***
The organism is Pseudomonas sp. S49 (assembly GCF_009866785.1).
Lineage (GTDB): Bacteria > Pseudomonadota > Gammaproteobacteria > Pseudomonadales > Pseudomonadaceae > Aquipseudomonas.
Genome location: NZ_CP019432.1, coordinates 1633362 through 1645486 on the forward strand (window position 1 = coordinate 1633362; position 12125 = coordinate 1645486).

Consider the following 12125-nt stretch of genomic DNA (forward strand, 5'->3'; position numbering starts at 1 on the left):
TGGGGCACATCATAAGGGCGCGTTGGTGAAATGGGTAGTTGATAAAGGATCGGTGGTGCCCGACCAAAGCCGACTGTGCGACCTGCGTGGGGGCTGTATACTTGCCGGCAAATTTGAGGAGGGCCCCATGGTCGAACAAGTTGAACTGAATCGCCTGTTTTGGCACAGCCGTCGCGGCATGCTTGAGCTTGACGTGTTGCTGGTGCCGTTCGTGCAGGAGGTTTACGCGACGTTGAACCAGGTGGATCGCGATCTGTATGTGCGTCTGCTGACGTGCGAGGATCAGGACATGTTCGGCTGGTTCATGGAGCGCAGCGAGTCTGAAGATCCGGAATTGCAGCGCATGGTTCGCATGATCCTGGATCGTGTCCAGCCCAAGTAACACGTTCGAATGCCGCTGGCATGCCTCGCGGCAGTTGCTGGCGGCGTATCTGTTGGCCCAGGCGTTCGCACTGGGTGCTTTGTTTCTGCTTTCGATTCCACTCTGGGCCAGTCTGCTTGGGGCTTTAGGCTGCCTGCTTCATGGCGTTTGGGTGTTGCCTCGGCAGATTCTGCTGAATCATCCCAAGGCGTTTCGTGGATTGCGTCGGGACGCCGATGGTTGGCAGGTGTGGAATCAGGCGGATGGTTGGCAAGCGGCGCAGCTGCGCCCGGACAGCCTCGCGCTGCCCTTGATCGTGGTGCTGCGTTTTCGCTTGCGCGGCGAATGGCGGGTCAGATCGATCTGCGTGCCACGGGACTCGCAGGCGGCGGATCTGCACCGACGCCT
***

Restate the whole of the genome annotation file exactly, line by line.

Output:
The organism is Pseudomonas sp. S49 (assembly GCF_009866785.1).
Lineage (GTDB): Bacteria > Pseudomonadota > Gammaproteobacteria > Pseudomonadales > Pseudomonadaceae > Aquipseudomonas.
Genome location: NZ_CP019432.1, coordinates 1633362 through 1645486 on the forward strand (window position 1 = coordinate 1633362; position 12125 = coordinate 1645486).

Consider the following 12125-nt stretch of genomic DNA (forward strand, 5'->3'; position numbering starts at 1 on the left):
TGGGGCACATCATAAGGGCGCGTTGGTGAAATGGGTAGTTGATAAAGGATCGGTGGTGCCCGACCAAAGCCGACTGTGCGACCTGCGTGGGGGCTGTATACTTGCCGGCAAATTTGAGGAGGGCCCCATGGTCGAACAAGTTGAACTGAATCGCCTGTTTTGGCACAGCCGTCGCGGCATGCTTGAGCTTGACGTGTTGCTGGTGCCGTTCGTGCAGGAGGTTTACGCGACGTTGAACCAGGTGGATCGCGATCTGTATGTGCGTCTGCTGACGTGCGAGGATCAGGACATGTTCGGCTGGTTCATGGAGCGCAGCGAGTCTGAAGATCCGGAATTGCAGCGCATGGTTCGCATGATCCTGGATCGTGTCCAGCCCAAGTAACACGTTCGAATGCCGCTGGCATGCCTCGCGGCAGTTGCTGGCGGCGTATCTGTTGGCCCAGGCGTTCGCACTGGGTGCTTTGTTTCTGCTTTCGATTCCACTCTGGGCCAGTCTGCTTGGGGCTTTAGGCTGCCTGCTTCATGGCGTTTGGGTGTTGCCTCGGCAGATTCTGCTGAATCATCCCAAGGCGTTTCGTGGATTGCGTCGGGACGCCGATGGTTGGCAGGTGTGGAATCAGGCGGATGGTTGGCAAGCGGCGCAGCTGCGCCCGGACAGCCTCGCGCTGCCCTTGATCGTGGTGCTGCGTTTTCGCTTGCGCGGCGAATGGCGGGTCAGATCGATCTGCGTGCCACGGGACTCGCAGGCGGCGGATCTGCACCGACGCCT